Home / Stories / Helping end homelessness with the power of personalisation

We cannot end homelessness by providing housing alone, writes Marie-Claire Delbrouque, chief executive of Flagship Group’s charity, Hopestead.

What is the difference between a house and a home? It’s a basic question, but one we at Hopestead have thought deeply about in our mission to end homelessness. We believe a home is much more than a building. A home should be the place you feel safest, the place you make memories with the people you love, somewhere you can retreat to at the end of a tough day and somewhere you’re proud to live.

An empty house is not a home, and that’s why Hope at Home exists. Those moving into their first house following a period of homelessness often have little to no personal belongings or the money they need to furnish a house. Hope at Home helps the people and families we work with turn their house into a home.

Inside a home furnished thanks to the support of Hope at Home
Inside a home furnished thanks to the support of Hope at Home

Since we launched this programme over two years ago, we have provided brand-new furniture, appliances, and flooring to more than 400 people. Hope at Home gives people the agency to choose the colours, the style, and the finish of their items so they can create a home that reflects who they are.

Our approach is working. We know that people moving into social housing from a route of homelessness are three times more likely than others to face homelessness again in the future. But around 95% of the people we have supported through Hope at Home have remained in their homes and are no longer at risk of homelessness. And even more telling than the numbers are the personal stories of success.

An example is Sarah*, who was found in the street by a passerby when she was heavily pregnant. Sarah had been physically attacked by her former partner and left on the side of the road. After receiving support from the emergency services, Sarah was supported into emergency accommodation and flagged to be housed as a matter of priority.

Sarah was referred to Hopestead by her domestic abuse officer and we were able to immediately provide emergency items to ensure Sarah could sleep in a bed and cook hot meals during the end of her pregnancy.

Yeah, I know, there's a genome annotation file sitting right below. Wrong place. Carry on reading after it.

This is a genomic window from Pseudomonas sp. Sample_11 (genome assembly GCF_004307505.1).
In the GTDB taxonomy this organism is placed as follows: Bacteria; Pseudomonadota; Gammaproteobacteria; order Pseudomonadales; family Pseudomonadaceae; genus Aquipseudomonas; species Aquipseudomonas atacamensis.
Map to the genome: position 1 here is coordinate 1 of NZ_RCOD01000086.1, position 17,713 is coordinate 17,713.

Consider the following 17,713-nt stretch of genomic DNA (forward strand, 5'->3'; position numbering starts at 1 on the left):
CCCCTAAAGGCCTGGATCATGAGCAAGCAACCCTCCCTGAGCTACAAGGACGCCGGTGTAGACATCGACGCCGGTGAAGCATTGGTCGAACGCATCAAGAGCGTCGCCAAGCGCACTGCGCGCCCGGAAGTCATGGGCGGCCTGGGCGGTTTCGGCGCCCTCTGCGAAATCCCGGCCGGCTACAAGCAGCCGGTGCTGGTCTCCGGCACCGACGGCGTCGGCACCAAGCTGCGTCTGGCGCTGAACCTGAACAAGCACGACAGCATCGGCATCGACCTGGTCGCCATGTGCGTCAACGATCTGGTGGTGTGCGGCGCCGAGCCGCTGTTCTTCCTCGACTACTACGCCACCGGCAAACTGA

Sarah later received a full package of carpets, white goods, and furniture that she chose, including a cot for her newborn baby.

Mark* had a long hospital stay after sofa-surfing and rough sleeping for years. When we met Mark at his new house, he only had a few items of clothing and no furniture at all. Hopestead provided a cooker so Mark could prepare healthy meals and a fridge for storing food and medication. Mark also received bedroom furniture and a TV.

People have a perception of what homelessness ‘looks like’ which is a world away from the reality we have seen. The average person Hopestead helps is a young mum, in her late 20s or early 30s, usually fleeing domestic violence or abuse from an ex-partner.

Others are living with a serious illness such as cancer, and because of this have lost their job and cannot pay their rent. Some were made redundant through no fault of their own or have gone through a marriage or relationship breakdown. These are things that could happen to any one of us at any point.

We spend an average of £3,400 per referral through Hope at Home, and the programme now makes up a significant part of Hopestead’s annual budget. Hopestead is funded entirely by Flagship Group, which owns and manages over 32,000 homes in the east of England.

We think our unique relationship with Flagship is our superpower. It gives us a broader view of homelessness and a ready network of partners we can work with to achieve more.  We would love to see other housing providers prioritise ending homelessness in the way Flagship has.

It is wonderful to see this programme act as a catalyst for people to build safer, happier lives. It is helping us build a pathway to a world where everybody has a place to call home.

*Names changed to protect anonymity